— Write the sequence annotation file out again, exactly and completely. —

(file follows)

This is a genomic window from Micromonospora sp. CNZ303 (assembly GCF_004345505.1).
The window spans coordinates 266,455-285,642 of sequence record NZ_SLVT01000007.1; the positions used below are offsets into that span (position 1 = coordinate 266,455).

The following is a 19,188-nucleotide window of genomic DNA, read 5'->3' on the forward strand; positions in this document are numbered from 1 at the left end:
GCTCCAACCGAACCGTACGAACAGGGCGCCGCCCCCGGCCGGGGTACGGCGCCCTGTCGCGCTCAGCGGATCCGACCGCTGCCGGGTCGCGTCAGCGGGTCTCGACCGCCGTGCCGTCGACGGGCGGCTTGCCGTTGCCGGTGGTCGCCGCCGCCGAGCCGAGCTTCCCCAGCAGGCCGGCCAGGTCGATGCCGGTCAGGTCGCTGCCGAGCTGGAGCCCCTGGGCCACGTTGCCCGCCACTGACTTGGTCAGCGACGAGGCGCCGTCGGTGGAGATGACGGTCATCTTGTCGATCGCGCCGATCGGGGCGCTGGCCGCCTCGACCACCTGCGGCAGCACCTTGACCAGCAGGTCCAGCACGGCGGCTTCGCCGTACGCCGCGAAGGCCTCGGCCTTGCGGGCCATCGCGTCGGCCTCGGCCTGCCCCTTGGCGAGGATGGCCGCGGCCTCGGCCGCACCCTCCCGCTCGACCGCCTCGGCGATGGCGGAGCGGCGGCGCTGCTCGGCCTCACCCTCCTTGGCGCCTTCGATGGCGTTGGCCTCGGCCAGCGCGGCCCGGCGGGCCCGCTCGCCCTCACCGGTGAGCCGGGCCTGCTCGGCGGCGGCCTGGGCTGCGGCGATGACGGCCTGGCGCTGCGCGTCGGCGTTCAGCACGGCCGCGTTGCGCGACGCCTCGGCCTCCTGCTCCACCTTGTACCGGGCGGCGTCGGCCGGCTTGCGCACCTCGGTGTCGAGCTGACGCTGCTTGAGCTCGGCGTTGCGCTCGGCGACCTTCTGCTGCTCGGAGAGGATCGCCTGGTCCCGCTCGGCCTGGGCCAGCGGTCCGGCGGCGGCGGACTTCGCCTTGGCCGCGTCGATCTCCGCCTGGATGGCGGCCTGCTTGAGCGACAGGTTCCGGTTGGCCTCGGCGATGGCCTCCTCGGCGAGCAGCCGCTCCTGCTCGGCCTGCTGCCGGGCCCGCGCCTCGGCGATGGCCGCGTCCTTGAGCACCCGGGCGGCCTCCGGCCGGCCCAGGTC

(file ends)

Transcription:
This is a genomic window from Micromonospora sp. CNZ303 (assembly GCF_004345505.1).
The window spans coordinates 266,455-285,642 of sequence record NZ_SLVT01000007.1; the positions used below are offsets into that span (position 1 = coordinate 266,455).

The following is a 19,188-nucleotide window of genomic DNA, read 5'->3' on the forward strand; positions in this document are numbered from 1 at the left end:
GCTCCAACCGAACCGTACGAACAGGGCGCCGCCCCCGGCCGGGGTACGGCGCCCTGTCGCGCTCAGCGGATCCGACCGCTGCCGGGTCGCGTCAGCGGGTCTCGACCGCCGTGCCGTCGACGGGCGGCTTGCCGTTGCCGGTGGTCGCCGCCGCCGAGCCGAGCTTCCCCAGCAGGCCGGCCAGGTCGATGCCGGTCAGGTCGCTGCCGAGCTGGAGCCCCTGGGCCACGTTGCCCGCCACTGACTTGGTCAGCGACGAGGCGCCGTCGGTGGAGATGACGGTCATCTTGTCGATCGCGCCGATCGGGGCGCTGGCCGCCTCGACCACCTGCGGCAGCACCTTGACCAGCAGGTCCAGCACGGCGGCTTCGCCGTACGCCGCGAAGGCCTCGGCCTTGCGGGCCATCGCGTCGGCCTCGGCCTGCCCCTTGGCGAGGATGGCCGCGGCCTCGGCCGCACCCTCCCGCTCGACCGCCTCGGCGATGGCGGAGCGGCGGCGCTGCTCGGCCTCACCCTCCTTGGCGCCTTCGATGGCGTTGGCCTCGGCCAGCGCGGCCCGGCGGGCCCGCTCGCCCTCACCGGTGAGCCGGGCCTGCTCGGCGGCGGCCTGGGCTGCGGCGATGACGGCCTGGCGCTGCGCGTCGGCGTTCAGCACGGCCGCGTTGCGCGACGCCTCGGCCTCCTGCTCCACCTTGTACCGGGCGGCGTCGGCCGGCTTGCGCACCTCGGTGTCGAGCTGACGCTGCTTGAGCTCGGCGTTGCGCTCGGCGACCTTCTGCTGCTCGGAGAGGATCGCCTGGTCCCGCTCGGCCTGGGCCAGCGGTCCGGCGGCGGCGGACTTCGCCTTGGCCGCGTCGATCTCCGCCTGGATGGCGGCCTGCTTGAGCGACAGGTTCCGGTTGGCCTCGGCGATGGCCTCCTCGGCGAGCAGCCGCTCCTGCTCGGCCTGCTGCCGGGCCCGCGCCTCGGCGATGGCCGCGTCCTTGAGCACCCGGGCGGCCTCCGGCCGGCCCAGGTC